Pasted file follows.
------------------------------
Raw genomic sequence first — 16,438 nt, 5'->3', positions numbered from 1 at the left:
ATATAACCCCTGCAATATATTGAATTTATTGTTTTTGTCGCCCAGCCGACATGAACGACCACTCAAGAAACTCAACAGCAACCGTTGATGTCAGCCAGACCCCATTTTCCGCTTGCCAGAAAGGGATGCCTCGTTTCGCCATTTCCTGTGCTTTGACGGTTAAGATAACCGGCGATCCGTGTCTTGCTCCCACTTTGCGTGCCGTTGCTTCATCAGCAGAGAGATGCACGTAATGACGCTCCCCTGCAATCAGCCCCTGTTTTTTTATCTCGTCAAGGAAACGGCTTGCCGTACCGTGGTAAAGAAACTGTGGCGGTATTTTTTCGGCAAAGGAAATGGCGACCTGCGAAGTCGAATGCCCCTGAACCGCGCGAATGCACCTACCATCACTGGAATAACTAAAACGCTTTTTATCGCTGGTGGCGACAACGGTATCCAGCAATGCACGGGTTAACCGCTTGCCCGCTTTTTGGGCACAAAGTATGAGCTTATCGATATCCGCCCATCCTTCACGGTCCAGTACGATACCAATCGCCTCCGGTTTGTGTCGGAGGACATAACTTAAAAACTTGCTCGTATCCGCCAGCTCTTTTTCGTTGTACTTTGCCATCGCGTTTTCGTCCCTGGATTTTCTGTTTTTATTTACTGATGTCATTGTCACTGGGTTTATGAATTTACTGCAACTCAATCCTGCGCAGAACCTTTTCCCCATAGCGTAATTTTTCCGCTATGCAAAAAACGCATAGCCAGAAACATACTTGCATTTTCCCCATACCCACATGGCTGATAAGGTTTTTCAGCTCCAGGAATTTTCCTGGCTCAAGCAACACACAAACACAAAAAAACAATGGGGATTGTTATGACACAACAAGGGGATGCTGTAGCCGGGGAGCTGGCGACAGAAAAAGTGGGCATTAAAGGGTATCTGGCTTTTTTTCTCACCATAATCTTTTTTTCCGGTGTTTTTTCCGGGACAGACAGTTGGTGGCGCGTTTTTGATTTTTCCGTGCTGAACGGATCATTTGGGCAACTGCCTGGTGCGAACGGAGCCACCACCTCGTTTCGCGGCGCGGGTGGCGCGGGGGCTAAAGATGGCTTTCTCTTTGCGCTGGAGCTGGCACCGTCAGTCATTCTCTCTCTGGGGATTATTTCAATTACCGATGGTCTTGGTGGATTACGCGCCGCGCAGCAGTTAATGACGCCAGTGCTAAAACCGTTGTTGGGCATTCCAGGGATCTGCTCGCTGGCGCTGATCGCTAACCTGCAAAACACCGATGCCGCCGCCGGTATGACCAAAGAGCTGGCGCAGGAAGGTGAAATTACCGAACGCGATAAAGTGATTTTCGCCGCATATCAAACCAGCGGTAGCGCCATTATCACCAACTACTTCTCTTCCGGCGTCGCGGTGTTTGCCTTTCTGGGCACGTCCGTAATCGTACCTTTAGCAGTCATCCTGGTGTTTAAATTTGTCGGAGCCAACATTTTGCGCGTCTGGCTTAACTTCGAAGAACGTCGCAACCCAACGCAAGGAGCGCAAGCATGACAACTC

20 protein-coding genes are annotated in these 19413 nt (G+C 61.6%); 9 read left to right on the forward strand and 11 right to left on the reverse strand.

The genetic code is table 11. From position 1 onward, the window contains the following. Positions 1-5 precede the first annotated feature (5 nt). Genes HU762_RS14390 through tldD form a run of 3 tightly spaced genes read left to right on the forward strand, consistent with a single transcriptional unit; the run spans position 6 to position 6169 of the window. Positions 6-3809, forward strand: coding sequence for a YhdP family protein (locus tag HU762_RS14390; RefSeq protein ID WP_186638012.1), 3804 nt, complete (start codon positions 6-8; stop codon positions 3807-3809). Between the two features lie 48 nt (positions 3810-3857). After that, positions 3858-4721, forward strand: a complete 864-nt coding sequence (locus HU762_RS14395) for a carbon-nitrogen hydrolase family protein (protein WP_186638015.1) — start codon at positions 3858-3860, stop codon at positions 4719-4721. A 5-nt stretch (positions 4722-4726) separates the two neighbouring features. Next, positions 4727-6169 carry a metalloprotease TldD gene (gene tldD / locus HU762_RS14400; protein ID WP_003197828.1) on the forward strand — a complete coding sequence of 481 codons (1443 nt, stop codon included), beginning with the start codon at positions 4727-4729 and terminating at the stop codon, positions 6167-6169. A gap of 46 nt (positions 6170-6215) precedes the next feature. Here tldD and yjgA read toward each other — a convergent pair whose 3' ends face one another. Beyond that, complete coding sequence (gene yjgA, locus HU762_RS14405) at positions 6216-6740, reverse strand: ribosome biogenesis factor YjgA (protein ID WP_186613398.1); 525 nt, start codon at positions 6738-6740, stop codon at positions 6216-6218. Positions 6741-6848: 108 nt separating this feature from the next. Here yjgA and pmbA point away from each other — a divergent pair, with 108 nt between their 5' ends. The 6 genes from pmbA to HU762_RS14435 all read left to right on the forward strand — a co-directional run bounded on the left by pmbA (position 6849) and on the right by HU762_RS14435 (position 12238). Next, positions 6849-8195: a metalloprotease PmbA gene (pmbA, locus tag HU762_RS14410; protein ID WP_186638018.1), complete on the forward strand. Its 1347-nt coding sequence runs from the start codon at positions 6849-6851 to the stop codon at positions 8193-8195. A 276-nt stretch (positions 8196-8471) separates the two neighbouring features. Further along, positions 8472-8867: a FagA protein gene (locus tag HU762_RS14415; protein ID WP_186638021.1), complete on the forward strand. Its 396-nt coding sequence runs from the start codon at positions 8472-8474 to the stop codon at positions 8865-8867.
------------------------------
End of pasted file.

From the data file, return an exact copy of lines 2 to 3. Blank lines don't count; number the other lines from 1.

ATATAACCCCTGCAATATATTGAATTTATTGTTTTTGTCGCCCAGCCGACATGAACGACCACTCAAGAAACTCAACAGCAACCGTTGATGTCAGCCAGACCCCATTTTCCGCTTGCCAGAAAGGGATGCCTCGTTTCGCCATTTCCTGTGCTTTGACGGTTAAGATAACCGGCGATCCGTGTCTTGCTCCCACTTTGCGTGCCGTTGCTTCATCAGCAGAGAGATGCACGTAATGACGCTCCCCTGCAATCAGCCCCTGTTTTTTTATCTCGTCAAGGAAACGGCTTGCCGTACCGTGGTAAAGAAACTGTGGCGGTATTTTTTCGGCAAAGGAAATGGCGACCTGCGAAGTCGAATGCCCCTGAACCGCGCGAATGCACCTACCATCACTGGAATAACTAAAACGCTTTTTATCGCTGGTGGCGACAACGGTATCCAGCAATGCACGGGTTAACCGCTTGCCCGCTTTTTGGGCACAAAGTATGAGCTTATCGATATCCGCCCATCCTTCACGGTCCAGTACGATACCAATCGCCTCCGGTTTGTGTCGGAGGACATAACTTAAAAACTTGCTCGTATCCGCCAGCTCTTTTTCGTTGTACTTTGCCATCGCGTTTTCGTCCCTGGATTTTCTGTTTTTATTTACTGATGTCATTGTCACTGGGTTTATGAATTTACTGCAACTCAATCCTGCGCAGAACCTTTTCCCCATAGCGTAATTTTTCCGCTATGCAAAAAACGCATAGCCAGAAACATACTTGCATTTTCCCCATACCCACATGGCTGATAAGGTTTTTCAGCTCCAGGAATTTTCCTGGCTCAAGCAACACACAAACACAAAAAAACAATGGGGATTGTTATGACACAACAAGGGGATGCTGTAGCCGGGGAGCTGGCGACAGAAAAAGTGGGCATTAAAGGGTATCTGGCTTTTTTTCTCACCATAATCTTTTTTTCCGGTGTTTTTTCCGGGACAGACAGTTGGTGGCGCGTTTTTGATTTTTCCGTGCTGAACGGATCATTTGGGCAACTGCCTGGTGCGAACGGAGCCACCACCTCGTTTCGCGGCGCGGGTGGCGCGGGGGCTAAAGATGGCTTTCTCTTTGCGCTGGAGCTGGCACCGTCAGTCATTCTCTCTCTGGGGATTATTTCAATTACCGATGGTCTTGGTGGATTACGCGCCGCGCAGCAGTTAATGACGCCAGTGCTAAAACCGTTGTTGGGCATTCCAGGGATCTGCTCGCTGGCGCTGATCGCTAACCTGCAAAACACCGATGCCGCCGCCGGTATGACCAAAGAGCTGGCGCAGGAAGGTGAAATTACCGAACGCGATAAAGTGATTTTCGCCGCATATCAAACCAGCGGTAGCGCCATTATCACCAACTACTTCTCTTCCGGCGTCGCGGTGTTTGCCTTTCTGGGCACGTCCGTAATCGTACCTTTAGCAGTCATCCTGGTGTTTAAATTTGTCGGAGCCAACATTTTGCGCGTCTGGCTTAACTTCGAAGAACGTCGCAACCCAACGCAAGGAGCGCAAGCATGACAACTC

20 protein-coding genes are annotated in these 19413 nt (G+C 61.6%); 9 read left to right on the forward strand and 11 right to left on the reverse strand.